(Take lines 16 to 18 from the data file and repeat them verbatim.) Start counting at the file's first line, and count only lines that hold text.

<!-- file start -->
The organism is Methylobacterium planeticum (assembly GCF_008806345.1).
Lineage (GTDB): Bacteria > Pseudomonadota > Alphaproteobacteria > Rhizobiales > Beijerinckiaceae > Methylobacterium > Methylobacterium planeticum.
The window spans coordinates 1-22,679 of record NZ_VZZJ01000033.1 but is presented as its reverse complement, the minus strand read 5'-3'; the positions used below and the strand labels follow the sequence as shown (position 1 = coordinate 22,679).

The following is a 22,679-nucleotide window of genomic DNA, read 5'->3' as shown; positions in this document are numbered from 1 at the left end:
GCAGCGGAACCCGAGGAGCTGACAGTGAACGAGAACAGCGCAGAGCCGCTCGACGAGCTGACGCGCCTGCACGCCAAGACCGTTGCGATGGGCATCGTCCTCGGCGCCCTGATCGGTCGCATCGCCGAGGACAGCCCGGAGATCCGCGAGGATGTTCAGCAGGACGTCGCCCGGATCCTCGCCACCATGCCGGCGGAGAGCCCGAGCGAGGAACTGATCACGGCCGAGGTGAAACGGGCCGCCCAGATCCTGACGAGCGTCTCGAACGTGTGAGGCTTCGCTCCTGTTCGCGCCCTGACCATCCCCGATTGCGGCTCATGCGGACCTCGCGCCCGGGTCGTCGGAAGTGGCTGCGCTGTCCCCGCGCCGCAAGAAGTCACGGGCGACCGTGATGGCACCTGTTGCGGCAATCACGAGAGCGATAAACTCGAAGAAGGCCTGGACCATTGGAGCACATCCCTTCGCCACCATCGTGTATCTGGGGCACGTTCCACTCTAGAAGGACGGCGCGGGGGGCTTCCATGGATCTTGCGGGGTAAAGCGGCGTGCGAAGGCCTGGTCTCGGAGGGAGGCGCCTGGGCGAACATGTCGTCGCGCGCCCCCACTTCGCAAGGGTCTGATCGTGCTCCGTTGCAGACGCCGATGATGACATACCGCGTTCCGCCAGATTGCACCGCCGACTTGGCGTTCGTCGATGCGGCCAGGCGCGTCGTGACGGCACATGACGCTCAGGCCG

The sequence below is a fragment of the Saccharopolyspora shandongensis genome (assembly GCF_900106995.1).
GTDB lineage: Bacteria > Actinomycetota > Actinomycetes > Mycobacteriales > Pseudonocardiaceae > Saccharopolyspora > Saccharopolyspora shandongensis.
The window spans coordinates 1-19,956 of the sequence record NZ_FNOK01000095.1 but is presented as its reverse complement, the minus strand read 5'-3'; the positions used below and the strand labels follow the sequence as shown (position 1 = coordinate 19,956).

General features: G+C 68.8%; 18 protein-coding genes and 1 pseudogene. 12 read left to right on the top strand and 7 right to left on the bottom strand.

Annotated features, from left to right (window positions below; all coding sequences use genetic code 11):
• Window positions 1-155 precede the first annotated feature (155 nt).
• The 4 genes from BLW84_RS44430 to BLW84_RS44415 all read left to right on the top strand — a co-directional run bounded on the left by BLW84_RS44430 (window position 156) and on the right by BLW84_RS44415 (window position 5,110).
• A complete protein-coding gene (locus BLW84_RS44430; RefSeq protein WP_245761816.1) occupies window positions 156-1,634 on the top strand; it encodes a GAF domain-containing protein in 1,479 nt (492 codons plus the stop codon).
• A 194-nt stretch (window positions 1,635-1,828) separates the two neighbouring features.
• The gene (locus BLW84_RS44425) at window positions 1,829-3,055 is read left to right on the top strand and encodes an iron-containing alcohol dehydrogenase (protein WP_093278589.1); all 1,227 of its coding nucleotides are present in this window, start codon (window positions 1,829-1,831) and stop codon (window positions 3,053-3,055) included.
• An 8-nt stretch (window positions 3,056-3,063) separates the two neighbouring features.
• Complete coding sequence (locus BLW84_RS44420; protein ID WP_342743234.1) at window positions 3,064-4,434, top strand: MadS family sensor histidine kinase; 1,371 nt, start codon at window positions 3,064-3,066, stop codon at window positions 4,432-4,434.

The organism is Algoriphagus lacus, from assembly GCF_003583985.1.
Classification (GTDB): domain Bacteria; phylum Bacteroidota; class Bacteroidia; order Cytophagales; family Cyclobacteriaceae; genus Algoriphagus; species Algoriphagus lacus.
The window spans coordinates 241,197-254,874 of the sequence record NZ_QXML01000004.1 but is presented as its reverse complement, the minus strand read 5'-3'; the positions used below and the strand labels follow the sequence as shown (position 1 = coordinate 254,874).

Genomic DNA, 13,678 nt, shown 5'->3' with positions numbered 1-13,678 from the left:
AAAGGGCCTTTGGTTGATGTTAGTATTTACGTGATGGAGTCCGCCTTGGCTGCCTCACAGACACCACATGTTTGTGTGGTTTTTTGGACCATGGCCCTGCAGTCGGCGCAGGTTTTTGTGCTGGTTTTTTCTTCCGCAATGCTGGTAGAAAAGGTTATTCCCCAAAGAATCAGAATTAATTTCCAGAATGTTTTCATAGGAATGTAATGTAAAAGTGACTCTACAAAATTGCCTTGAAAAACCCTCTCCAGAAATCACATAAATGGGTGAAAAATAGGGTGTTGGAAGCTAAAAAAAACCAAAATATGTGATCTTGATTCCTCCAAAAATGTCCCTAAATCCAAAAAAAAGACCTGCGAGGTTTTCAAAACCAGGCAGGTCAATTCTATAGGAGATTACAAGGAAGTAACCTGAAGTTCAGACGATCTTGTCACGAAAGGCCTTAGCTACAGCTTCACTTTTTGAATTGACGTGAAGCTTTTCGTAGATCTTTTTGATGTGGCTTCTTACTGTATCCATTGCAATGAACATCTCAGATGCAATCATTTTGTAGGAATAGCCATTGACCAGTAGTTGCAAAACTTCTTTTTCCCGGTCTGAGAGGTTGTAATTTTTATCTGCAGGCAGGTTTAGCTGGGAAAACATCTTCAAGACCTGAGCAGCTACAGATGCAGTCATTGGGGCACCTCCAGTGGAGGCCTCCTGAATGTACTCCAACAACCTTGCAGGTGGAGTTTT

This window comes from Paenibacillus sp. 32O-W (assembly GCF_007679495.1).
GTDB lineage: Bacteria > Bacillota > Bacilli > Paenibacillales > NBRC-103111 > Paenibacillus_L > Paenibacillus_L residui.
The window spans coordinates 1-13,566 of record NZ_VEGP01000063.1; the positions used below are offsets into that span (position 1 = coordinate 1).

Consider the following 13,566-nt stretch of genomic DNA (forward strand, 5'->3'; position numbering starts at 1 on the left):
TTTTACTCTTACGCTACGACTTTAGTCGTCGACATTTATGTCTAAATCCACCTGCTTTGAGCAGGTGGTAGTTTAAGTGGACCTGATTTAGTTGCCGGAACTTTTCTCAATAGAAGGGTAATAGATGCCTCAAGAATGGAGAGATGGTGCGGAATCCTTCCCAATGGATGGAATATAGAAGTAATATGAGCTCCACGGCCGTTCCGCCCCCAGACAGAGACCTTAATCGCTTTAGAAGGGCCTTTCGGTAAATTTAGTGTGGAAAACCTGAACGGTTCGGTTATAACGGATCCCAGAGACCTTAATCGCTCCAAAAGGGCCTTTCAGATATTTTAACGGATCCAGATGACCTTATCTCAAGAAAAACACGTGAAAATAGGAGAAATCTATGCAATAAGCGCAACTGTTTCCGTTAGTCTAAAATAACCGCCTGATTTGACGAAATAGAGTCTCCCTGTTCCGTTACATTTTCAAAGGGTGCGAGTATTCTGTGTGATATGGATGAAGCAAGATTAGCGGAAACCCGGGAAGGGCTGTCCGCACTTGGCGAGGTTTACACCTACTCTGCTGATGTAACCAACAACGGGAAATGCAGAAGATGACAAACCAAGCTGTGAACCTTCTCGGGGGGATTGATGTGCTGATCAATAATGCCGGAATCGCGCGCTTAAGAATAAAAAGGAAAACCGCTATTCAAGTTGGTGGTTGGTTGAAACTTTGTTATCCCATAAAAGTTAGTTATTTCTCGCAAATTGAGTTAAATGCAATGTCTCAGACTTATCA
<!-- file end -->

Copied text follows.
• An 8-nt stretch (window positions 3,056-3,063) separates the two neighbouring features.
• Complete coding sequence (locus BLW84_RS44420; protein ID WP_342743234.1) at window positions 3,064-4,434, top strand: MadS family sensor histidine kinase; 1,371 nt, start codon at window positions 3,064-3,066, stop codon at window positions 4,432-4,434.

The organism is Algoriphagus lacus, from assembly GCF_003583985.1.